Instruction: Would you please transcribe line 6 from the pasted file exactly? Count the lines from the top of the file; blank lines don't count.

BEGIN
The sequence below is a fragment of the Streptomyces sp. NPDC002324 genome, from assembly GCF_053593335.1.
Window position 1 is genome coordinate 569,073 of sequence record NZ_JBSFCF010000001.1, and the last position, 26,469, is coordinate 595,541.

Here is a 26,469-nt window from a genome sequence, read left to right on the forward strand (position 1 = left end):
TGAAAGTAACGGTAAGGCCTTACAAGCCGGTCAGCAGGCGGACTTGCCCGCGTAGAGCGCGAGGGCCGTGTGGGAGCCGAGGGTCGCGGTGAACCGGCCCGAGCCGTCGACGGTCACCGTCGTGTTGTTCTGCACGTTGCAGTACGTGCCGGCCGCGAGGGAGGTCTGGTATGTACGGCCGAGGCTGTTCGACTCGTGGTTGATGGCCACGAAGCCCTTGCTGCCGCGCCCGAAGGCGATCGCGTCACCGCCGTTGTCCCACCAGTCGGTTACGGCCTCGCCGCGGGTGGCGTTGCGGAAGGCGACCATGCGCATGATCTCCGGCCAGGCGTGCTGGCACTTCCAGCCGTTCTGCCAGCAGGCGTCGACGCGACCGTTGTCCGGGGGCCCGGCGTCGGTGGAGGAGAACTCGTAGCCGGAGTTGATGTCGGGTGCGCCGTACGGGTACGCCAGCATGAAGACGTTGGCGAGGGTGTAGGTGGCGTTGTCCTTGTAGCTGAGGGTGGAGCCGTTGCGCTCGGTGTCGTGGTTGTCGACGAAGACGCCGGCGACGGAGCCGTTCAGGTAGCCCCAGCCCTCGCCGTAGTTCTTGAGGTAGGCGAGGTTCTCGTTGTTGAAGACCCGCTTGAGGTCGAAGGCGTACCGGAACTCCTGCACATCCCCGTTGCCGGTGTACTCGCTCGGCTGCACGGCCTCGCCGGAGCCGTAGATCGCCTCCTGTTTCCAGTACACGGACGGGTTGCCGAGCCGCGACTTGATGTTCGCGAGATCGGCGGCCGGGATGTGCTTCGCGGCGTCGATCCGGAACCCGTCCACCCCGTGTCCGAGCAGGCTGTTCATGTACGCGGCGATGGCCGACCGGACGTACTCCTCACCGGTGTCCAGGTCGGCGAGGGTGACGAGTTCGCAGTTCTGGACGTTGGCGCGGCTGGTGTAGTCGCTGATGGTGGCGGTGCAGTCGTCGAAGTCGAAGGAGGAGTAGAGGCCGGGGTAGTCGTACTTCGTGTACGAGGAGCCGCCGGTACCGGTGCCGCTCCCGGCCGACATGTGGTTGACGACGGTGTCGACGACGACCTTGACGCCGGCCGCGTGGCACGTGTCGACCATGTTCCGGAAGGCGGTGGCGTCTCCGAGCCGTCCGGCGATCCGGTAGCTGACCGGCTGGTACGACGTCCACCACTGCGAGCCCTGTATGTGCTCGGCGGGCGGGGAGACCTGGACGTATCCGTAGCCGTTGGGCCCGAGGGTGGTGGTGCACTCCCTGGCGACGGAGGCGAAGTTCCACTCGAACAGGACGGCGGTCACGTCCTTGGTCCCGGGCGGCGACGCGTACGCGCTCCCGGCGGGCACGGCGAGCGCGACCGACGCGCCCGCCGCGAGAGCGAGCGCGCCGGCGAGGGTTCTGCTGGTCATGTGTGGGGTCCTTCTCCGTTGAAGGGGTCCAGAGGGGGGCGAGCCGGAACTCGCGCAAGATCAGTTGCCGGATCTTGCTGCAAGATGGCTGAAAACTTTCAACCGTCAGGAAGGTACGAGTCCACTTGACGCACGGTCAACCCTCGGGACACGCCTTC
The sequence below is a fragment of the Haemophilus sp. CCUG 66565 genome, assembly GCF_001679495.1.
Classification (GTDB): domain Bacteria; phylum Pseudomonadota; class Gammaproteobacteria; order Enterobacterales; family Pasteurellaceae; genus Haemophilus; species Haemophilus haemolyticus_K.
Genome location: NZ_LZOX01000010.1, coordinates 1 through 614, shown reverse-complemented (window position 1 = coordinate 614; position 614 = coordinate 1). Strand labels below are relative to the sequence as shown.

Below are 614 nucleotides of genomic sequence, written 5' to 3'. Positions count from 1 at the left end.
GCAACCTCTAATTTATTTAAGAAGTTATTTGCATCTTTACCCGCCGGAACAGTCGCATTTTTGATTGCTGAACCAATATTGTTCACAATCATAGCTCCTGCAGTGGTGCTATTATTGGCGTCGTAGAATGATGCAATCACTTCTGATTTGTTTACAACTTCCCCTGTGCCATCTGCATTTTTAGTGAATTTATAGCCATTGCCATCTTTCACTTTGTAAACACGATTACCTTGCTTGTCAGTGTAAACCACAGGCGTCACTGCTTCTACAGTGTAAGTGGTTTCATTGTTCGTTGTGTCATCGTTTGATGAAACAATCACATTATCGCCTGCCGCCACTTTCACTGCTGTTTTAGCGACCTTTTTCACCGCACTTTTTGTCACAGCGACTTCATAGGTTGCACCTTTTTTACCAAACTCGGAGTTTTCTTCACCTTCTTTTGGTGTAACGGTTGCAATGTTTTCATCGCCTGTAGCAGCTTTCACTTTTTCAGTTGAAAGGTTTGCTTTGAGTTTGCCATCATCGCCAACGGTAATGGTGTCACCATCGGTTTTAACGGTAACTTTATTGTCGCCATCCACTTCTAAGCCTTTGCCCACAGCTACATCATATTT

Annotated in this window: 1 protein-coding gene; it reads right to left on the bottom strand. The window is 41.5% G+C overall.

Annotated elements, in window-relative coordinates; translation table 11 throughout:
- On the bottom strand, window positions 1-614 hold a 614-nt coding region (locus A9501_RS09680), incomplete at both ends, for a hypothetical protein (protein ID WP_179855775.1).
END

Classification (GTDB): domain Bacteria; phylum Pseudomonadota; class Gammaproteobacteria; order Enterobacterales; family Pasteurellaceae; genus Haemophilus; species Haemophilus haemolyticus_K.